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Benefiting from Robert Kiyosaki’s Cashflow Quadrant

Updated on August 25, 2010

Until recently I thought there were two ways to see business: from the employee’s perspective or from the business owner’s perspective. Self-employed persons or small business owners were lumped in with big business owners. The investor breed was one I knew very little about, probably because there isn’t anyone I’ve bonded with that fits into that quadrant, as Kiyosaki puts it.

I was dead wrong. More accurately, half the picture was missing, preventing me from seeing where I really fit in the grand scheme of things.

For those who haven’t read the “Rich Dad, Poor Dad” series or need a refresher, here is how the cashflow quadrant works.

In the world of business there are four types of people that make up that world:

E for Employee: By far the largest quadrant. Anyone that works a 9-5 and counts on one business or institution to create their entire income fits here.

S for Self-Employed, Small Business: The second largest quadrant. This group includes professionals such as Doctors, Lawyers, Engineers and Accountants by default. It also includes a wide variety of services such as graphic design or freelance writing, and businesses that require upkeep and involvement, like restaurants.

B for Big Business: Corporation owners and large-scale entrepreneurs fall into this group. Famous examples include Colonel Sanders (KFC), Richard Branson (Virgin Records) and Henry Ford (Ford automobiles).

I for Investor: Individuals with minimum involvement in a company. This type knows how to make money work for them without having to put in hours of physical work.

“S”: The Supermen and Superwomen

Kiyosaki focuses much of his attention on the “S quadrant”, probably because most of his fans reside here. The team he surrounds himself with falls into this category, as people in this quadrant are highly competent specialists in their field. You can tell he has a lot of respect for “S people” and wouldn’t be able to function without them.

Besides “self-employed” and “small business”, he says “S” stands for a number of characteristics that apply to the group. One is “smart” since many of the brainiest kids in school find their way into the “S quadrant”. The next phrase shook me up because it resonated with me so much. Kiyosaki said “S” stands for “satisfied” because these folks do what they love, and rely on themselves to get almost everything done, to a fault.

The problem “S people” have is the will to want to do everything, to be a John Wayne or Rambo figure. Kiyosaki points out that one person can only do so much. After a while self-employed people reach a ceiling of earnings because income depends on hours worked. Also eye opening, he says they on average they make less than $24,000 per/year. Doing your own thing may cause plenty of “satisfaction”, however the high failure rate and lack of earnings make it clear that moving into the “b quadrant” is the next logical step.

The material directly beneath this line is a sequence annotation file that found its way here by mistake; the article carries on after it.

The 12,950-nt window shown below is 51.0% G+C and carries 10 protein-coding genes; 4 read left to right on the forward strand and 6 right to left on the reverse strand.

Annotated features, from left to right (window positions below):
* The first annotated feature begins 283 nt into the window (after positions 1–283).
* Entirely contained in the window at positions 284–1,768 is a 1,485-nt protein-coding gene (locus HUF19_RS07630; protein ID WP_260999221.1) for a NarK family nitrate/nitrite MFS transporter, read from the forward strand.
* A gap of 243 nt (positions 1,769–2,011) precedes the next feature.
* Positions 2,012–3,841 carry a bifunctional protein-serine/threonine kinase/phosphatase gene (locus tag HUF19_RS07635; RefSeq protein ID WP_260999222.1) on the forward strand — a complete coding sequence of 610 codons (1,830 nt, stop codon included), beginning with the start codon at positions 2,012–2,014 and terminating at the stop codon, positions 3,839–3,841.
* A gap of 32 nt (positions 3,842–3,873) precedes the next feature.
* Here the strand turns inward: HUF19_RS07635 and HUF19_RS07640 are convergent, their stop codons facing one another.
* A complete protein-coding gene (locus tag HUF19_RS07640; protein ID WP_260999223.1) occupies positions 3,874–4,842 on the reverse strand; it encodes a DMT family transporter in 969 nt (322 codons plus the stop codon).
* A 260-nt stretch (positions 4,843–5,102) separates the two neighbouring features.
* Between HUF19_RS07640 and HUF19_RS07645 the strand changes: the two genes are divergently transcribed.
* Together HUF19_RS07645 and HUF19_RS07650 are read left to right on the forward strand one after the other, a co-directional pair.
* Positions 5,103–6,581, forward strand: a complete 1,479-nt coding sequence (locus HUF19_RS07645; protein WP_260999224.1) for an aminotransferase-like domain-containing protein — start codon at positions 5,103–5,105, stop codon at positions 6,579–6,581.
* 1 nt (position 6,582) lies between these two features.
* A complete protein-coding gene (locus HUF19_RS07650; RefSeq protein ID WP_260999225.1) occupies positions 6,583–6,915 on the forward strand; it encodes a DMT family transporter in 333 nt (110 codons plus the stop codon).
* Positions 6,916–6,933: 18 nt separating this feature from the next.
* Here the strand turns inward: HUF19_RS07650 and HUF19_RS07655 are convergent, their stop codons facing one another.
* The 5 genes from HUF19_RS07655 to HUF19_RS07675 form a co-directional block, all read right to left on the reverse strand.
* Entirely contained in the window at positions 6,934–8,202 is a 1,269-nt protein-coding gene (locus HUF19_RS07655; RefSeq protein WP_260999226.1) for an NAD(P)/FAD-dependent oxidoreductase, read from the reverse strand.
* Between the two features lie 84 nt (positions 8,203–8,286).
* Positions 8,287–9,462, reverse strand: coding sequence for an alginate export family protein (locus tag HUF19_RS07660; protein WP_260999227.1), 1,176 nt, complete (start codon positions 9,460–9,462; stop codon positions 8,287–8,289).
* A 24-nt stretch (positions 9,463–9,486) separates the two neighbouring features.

Top-Sellers by Kiyosaki

Jumping to “B”

The difference between an “S business” and a “B business” is the scale of the idea. If a self-employed person stops working, the income stops too. That is because they are hamster in the wheel solely responsible for making the business run. A “B business” is more like a system that can be applied to operations ad infinitum. A franchise like McDonalds is a perfect example. Head offices sell the idea of McDonalds while small business owners take care of day-to-day operations.

The big money is in ideas and systems that aren’t tied to any one geographical location. Kiyosaki started a nylon wallet business instead of say a restaurant because of the growth potential he saw in it. This idea wasn’t one he was especially fond of, in fact he and his partners expected to fail. When they came across unexpected success of course the only prudent action was to keep on going.

“I” is for Everybody

Regardless of whether you are an “E”, “S” or “B”, it is important to also be an “I”. Kiyosaki calls this the two-legged approach. Investments might include any number of things: stocks, property, current businesses, new businesses etc.

Employee types especially see investing as risky. In truth it’s risky not to invest. Every year two to five percent of your savings is lost due to inflation, so putting the money into an investment that gets returns above five percent is vital to even keeping your wealth.

Robert M. Kiyosaki with real estate tycoon Donald Trump.
Robert M. Kiyosaki with real estate tycoon Donald Trump.

Closing Thoughts

As much as any one of us would like to jump into being in the “B quandrant”, it seems that many are destined to work their way up the ranks over time. Simply put, it takes serious capital to operate at that level and usually that capital comes from income from the “E”, “S” and/or “I quadrant”. Some of the lucky ones may be able to skip the “S” quadrant like Kiyosaki did. However as a person that currently resides in the “S quadrant” I can say that the term “satisfied” does indeed apply. Still, I know that the day will come when being an “S” will lose its luster just like being an “E” did.


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    • profile image

      Rasmus 5 years ago

      I like the fact that the cashflow quadrant gives me a simple model that makes it easy to illustrate the different mindsets of someone who wants to build wealth for themselves.

      If you want to see how I see it from an entrepreneur's viewpoint and where I place myself, see:

    • Yoovle profile image

      Yoovle 7 years ago from at the beach

      I've always liked Kiyosaki's thoughts and quotes. He's a wise man who really can change the way your life will go further.